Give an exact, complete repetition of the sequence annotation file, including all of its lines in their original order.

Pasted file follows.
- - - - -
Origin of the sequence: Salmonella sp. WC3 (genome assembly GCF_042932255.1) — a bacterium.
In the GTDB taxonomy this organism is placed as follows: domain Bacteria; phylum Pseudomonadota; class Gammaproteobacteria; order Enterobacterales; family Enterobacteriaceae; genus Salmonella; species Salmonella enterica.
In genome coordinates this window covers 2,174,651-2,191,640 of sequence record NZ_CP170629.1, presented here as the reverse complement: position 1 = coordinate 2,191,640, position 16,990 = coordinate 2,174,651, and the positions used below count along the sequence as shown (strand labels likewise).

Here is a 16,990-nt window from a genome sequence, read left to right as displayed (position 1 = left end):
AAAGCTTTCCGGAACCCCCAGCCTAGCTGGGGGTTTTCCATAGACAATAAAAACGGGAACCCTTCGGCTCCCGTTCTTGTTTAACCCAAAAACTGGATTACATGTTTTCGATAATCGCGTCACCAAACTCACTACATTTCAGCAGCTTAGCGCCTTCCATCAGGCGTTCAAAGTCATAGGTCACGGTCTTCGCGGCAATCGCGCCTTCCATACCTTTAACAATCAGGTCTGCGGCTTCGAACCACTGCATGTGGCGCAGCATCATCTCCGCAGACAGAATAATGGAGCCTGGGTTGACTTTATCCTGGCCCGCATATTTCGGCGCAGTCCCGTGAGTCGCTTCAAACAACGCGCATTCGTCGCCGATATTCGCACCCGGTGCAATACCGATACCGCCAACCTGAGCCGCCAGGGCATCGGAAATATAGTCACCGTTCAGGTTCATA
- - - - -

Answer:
Origin of the sequence: Salmonella sp. WC3 (genome assembly GCF_042932255.1) — a bacterium.
In the GTDB taxonomy this organism is placed as follows: domain Bacteria; phylum Pseudomonadota; class Gammaproteobacteria; order Enterobacterales; family Enterobacteriaceae; genus Salmonella; species Salmonella enterica.
In genome coordinates this window covers 2,174,651-2,191,640 of sequence record NZ_CP170629.1, presented here as the reverse complement: position 1 = coordinate 2,191,640, position 16,990 = coordinate 2,174,651, and the positions used below count along the sequence as shown (strand labels likewise).

Here is a 16,990-nt window from a genome sequence, read left to right as displayed (position 1 = left end):
AAAGCTTTCCGGAACCCCCAGCCTAGCTGGGGGTTTTCCATAGACAATAAAAACGGGAACCCTTCGGCTCCCGTTCTTGTTTAACCCAAAAACTGGATTACATGTTTTCGATAATCGCGTCACCAAACTCACTACATTTCAGCAGCTTAGCGCCTTCCATCAGGCGTTCAAAGTCATAGGTCACGGTCTTCGCGGCAATCGCGCCTTCCATACCTTTAACAATCAGGTCTGCGGCTTCGAACCACTGCATGTGGCGCAGCATCATCTCCGCAGACAGAATAATGGAGCCTGGGTTGACTTTATCCTGGCCCGCATATTTCGGCGCAGTCCCGTGAGTCGCTTCAAACAACGCGCATTCGTCGCCGATATTCGCACCCGGTGCAATACCGATACCGCCAACCTGAGCCGCCAGGGCATCGGAAATATAGTCACCGTTCAGGTTCATA